Leader of the Jewish revolt against the Greeks, during the Second Templ era. A main figure in the Chanukah holiday.
After the death of Alexander the Great, the lands of the Middle East were divided among different rulers. In the north, Syria was ruled by Antiochus Epiphanies who eventually took over as ruler of the land of Israel. Antiochus saw himself as the representative of Greek (Hellenistic) culture which he wished to disseminate throughout his empire.
Jerusalem, the spiritual center of Judaism, with its Holy Temple, great Torah academies and large Jewish population, was the natural target for the fiercest enforcement of the anti-Jewish decrees. To drive their point home, the Greeks built a gymnasium, one of the central symbols of Greek culture, right next to the Temple (the Second Temple). They wished to make Jerusalem a Greek city. Antiochus Epiphanies imposed edicts against the Jewish religion, banning Shabbat observance, circumcision and Torah study. He built an altar in the Temple and forced the Jews to sacrifice to the Greek gods. The Greeks also erected altars to their gods in the streets of Jerusalem. Eventually they would insist that a statue of Zeus be placed in the Temple itself.
For those reasons, Matitiyahu, the scholarly and righteous scion of the Hasmonean family, moved his family out of Jerusalem, 40 km. North to Modi'in. But the reign of terror followed them there, too.
The Jewish community was divided in response to the appeal for assimilation. Some saw assimilation as a positive and modernizing influence and they welcomed the release from Jewish parochialism. In general, two camps polarized: the Jewish assimilationists (called Hellenists) on one side, and the devout observant community on the other.
The matter came to a head in a small village called Modi'in, not far from Jerusalem. Greek soldiers came one day and demanded that the Jews sacrifice a pig to the pagan god. At first, no one stepped forward and the Jews stood in proud defiance of their pagan oppressors. But then a Jewish Hellenist volunteered to perform the mock offering.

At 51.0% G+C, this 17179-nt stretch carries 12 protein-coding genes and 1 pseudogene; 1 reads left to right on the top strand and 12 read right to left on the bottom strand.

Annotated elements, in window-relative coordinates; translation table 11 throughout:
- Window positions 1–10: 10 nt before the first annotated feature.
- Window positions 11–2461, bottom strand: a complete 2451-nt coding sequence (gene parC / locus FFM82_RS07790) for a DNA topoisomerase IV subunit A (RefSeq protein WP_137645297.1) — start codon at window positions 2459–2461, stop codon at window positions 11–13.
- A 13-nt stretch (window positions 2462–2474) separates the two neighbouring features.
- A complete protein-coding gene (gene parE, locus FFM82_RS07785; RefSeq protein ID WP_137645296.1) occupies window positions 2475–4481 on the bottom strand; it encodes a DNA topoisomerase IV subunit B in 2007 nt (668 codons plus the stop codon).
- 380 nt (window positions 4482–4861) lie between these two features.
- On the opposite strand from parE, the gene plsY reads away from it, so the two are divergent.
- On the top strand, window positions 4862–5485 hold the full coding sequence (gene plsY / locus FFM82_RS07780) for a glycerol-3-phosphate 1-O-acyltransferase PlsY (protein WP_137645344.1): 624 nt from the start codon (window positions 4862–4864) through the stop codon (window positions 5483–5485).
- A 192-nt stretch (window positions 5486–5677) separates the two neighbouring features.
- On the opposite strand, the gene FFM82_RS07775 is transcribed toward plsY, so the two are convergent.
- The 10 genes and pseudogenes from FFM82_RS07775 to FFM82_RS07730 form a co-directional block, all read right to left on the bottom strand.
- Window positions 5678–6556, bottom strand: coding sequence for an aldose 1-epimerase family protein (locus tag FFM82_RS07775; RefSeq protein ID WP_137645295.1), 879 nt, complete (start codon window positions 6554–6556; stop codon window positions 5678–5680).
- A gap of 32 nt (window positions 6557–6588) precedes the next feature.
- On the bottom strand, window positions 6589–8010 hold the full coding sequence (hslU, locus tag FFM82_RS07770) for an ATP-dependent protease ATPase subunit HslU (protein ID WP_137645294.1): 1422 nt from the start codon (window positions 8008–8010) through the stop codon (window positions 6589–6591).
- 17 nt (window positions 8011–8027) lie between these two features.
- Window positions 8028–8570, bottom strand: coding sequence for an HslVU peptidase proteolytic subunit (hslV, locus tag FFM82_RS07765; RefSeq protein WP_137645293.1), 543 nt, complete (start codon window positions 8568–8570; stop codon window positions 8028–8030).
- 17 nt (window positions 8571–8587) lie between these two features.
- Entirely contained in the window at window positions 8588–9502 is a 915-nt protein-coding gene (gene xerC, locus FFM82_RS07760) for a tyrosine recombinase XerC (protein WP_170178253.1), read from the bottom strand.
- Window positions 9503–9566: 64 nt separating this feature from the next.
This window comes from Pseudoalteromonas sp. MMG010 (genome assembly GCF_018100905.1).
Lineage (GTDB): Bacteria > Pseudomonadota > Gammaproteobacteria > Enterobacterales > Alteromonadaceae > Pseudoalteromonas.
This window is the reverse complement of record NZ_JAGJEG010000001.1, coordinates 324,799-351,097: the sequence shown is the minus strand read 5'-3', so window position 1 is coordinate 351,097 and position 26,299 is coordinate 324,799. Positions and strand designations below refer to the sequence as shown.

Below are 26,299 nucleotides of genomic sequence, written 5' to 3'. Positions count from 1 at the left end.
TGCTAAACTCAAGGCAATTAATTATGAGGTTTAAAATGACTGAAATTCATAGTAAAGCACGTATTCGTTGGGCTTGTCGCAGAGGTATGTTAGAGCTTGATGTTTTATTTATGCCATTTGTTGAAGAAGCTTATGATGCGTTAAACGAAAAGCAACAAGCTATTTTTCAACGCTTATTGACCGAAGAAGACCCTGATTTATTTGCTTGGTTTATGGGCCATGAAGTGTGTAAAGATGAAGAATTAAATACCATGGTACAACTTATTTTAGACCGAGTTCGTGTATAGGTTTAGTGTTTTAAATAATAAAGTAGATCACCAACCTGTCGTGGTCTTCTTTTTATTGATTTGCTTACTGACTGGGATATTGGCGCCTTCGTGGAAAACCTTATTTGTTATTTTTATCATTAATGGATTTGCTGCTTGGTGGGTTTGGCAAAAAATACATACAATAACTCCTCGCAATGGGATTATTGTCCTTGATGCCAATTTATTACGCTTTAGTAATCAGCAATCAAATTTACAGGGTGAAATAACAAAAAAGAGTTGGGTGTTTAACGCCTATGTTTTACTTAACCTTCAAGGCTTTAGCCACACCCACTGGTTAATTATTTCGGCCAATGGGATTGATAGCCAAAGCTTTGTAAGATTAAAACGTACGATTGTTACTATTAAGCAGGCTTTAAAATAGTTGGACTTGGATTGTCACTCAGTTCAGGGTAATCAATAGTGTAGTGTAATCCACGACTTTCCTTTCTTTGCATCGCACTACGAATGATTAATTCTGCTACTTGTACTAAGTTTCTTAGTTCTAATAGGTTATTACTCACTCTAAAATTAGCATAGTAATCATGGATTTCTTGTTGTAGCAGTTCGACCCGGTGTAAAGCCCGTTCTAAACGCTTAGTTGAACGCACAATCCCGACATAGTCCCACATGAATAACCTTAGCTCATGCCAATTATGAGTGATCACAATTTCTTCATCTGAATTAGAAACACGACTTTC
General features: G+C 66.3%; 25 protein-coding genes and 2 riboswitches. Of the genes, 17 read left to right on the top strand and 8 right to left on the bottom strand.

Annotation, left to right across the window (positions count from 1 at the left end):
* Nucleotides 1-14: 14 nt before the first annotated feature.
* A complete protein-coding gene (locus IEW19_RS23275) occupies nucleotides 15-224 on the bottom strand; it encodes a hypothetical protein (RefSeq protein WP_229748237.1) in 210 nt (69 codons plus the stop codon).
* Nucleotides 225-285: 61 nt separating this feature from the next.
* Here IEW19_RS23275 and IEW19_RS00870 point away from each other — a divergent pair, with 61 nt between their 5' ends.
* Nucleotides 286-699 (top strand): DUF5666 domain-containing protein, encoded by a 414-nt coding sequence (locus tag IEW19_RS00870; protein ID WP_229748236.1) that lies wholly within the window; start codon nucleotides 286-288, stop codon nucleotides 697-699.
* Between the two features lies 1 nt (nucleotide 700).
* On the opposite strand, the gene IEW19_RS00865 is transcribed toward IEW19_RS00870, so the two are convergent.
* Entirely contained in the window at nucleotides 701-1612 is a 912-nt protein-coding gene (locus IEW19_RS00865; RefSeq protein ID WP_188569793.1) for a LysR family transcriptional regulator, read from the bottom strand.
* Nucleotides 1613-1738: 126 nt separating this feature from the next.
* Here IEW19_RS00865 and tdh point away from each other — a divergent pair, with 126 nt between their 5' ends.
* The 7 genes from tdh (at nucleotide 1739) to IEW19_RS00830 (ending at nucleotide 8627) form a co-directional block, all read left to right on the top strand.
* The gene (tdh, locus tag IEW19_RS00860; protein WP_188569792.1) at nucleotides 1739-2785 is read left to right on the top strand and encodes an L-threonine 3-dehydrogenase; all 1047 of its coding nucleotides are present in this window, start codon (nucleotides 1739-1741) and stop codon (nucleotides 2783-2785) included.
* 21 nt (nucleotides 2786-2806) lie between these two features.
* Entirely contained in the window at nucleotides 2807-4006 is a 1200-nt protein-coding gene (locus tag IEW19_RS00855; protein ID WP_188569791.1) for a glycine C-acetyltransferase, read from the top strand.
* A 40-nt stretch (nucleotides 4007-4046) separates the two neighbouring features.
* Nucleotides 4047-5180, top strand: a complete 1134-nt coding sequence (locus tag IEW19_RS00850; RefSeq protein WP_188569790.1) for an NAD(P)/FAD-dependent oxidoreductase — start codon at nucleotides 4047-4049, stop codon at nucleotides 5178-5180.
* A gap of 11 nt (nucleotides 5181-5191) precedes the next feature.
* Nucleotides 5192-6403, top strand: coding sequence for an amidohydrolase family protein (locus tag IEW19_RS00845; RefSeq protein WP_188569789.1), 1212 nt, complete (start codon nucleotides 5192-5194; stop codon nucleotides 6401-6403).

Furious at this outrage, Matitiyahu, from the family of Hasmonian priests (Matityahu was the deposed High Priest of Yerushalayim), killed the man on the spot, and then killed the Greek soldiers who were present. Matitiyahu and his five sons fled to the nearby caves and became the core of a guerilla fighting unit (167 BCE). They were prepared to fight and die to preserve the exclusive worship of Judaism – battling the Greeks not only militarily, but religiously as well.
The elderly Matitiyahu died within a year and never saw the success of the revolt he began. His son Yehudah HaMaccabee ("Maccabee" is an acronym for the Torah verse "Who is compared to You among the mighty, oh Lord" [Exodus 15:11].) , a brilliant tactician and leader, took over as leader. With a handful of people Yehudah HaMaccabee defeated Antiochus' army and liberated Jerusalem in 165 BCE.
Upon entering the Temple, they found that it had been used for pagan idol worship. Everything therein was contaminated. Everything had to be replaced. Even the altar stone was removed and secreted away somewhere under the Temple Mount. Sefer HaMacabim (4:46) states that the stone was hidden until a Navi (prophet) would come and reveal to them what to do with it. A new altar stone was put in place. After many days of preparation, on the 25th of Kislev, the Jews inaugurated the Temple. The inauguration festival for the Temple lasted eight days. Yehuda HaMaccabee then ordained that these eight days were to be remembered and observed throughout our generations. Thus, we have the holiday of Chanuka.
On these eight days we have the opportunity to connect with the Light of Miracles bestowed upon the Jews at that time by God, a special Light reappearing every year during these eight days, to help us achieve miracles in our lives today!
According to The Ari, Rabbi Yitzchak Luria, the souls of Nadav and Avihu (sons of Aharon HaKohen) were reincarnated in Matityahu (Shaar HaGilgulim, hakdama 36).
May the merit of the tzaddik Matityahu protect us all, Amen.